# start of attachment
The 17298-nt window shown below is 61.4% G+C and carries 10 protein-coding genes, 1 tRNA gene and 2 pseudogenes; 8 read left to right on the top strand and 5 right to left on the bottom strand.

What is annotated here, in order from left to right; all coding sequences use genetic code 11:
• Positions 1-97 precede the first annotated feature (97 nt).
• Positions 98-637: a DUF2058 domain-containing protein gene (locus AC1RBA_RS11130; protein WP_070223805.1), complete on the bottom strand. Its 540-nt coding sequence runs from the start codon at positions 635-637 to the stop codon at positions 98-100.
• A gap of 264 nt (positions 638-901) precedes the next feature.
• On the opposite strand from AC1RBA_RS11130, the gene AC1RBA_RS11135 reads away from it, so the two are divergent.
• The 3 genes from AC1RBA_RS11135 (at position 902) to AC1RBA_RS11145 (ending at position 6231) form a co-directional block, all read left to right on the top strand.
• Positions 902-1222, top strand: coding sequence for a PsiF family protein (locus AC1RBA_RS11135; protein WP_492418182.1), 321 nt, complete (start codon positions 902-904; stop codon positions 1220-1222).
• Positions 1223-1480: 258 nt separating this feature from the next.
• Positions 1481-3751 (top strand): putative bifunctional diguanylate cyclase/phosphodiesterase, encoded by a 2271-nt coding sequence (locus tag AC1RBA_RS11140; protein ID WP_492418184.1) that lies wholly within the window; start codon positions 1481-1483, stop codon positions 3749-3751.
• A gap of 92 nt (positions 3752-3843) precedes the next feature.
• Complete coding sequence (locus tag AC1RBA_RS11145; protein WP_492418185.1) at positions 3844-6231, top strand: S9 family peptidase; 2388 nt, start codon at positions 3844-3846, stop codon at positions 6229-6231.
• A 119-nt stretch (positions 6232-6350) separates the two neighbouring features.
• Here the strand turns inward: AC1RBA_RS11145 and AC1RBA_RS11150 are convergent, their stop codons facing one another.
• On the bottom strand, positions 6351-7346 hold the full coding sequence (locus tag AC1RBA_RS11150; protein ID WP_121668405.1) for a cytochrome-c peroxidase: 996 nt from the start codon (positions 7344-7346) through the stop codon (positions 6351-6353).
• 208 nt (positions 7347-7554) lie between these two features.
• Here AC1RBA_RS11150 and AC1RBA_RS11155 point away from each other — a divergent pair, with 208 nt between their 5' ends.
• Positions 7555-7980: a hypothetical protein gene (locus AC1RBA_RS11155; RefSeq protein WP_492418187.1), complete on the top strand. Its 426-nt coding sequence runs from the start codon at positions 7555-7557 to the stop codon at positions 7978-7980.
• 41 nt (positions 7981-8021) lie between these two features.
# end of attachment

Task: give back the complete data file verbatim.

The 17298-nt window shown below is 61.4% G+C and carries 10 protein-coding genes, 1 tRNA gene and 2 pseudogenes; 8 read left to right on the top strand and 5 right to left on the bottom strand.

What is annotated here, in order from left to right; all coding sequences use genetic code 11:
• Positions 1-97 precede the first annotated feature (97 nt).
• Positions 98-637: a DUF2058 domain-containing protein gene (locus AC1RBA_RS11130; protein WP_070223805.1), complete on the bottom strand. Its 540-nt coding sequence runs from the start codon at positions 635-637 to the stop codon at positions 98-100.
• A gap of 264 nt (positions 638-901) precedes the next feature.
• On the opposite strand from AC1RBA_RS11130, the gene AC1RBA_RS11135 reads away from it, so the two are divergent.
• The 3 genes from AC1RBA_RS11135 (at position 902) to AC1RBA_RS11145 (ending at position 6231) form a co-directional block, all read left to right on the top strand.
• Positions 902-1222, top strand: coding sequence for a PsiF family protein (locus AC1RBA_RS11135; protein WP_492418182.1), 321 nt, complete (start codon positions 902-904; stop codon positions 1220-1222).
• Positions 1223-1480: 258 nt separating this feature from the next.
• Positions 1481-3751 (top strand): putative bifunctional diguanylate cyclase/phosphodiesterase, encoded by a 2271-nt coding sequence (locus tag AC1RBA_RS11140; protein ID WP_492418184.1) that lies wholly within the window; start codon positions 1481-1483, stop codon positions 3749-3751.
• A gap of 92 nt (positions 3752-3843) precedes the next feature.
• Complete coding sequence (locus tag AC1RBA_RS11145; protein WP_492418185.1) at positions 3844-6231, top strand: S9 family peptidase; 2388 nt, start codon at positions 3844-3846, stop codon at positions 6229-6231.
• A 119-nt stretch (positions 6232-6350) separates the two neighbouring features.
• Here the strand turns inward: AC1RBA_RS11145 and AC1RBA_RS11150 are convergent, their stop codons facing one another.
• On the bottom strand, positions 6351-7346 hold the full coding sequence (locus tag AC1RBA_RS11150; protein ID WP_121668405.1) for a cytochrome-c peroxidase: 996 nt from the start codon (positions 7344-7346) through the stop codon (positions 6351-6353).
• 208 nt (positions 7347-7554) lie between these two features.
• Here AC1RBA_RS11150 and AC1RBA_RS11155 point away from each other — a divergent pair, with 208 nt between their 5' ends.
• Positions 7555-7980: a hypothetical protein gene (locus AC1RBA_RS11155; RefSeq protein WP_492418187.1), complete on the top strand. Its 426-nt coding sequence runs from the start codon at positions 7555-7557 to the stop codon at positions 7978-7980.
• 41 nt (positions 7981-8021) lie between these two features.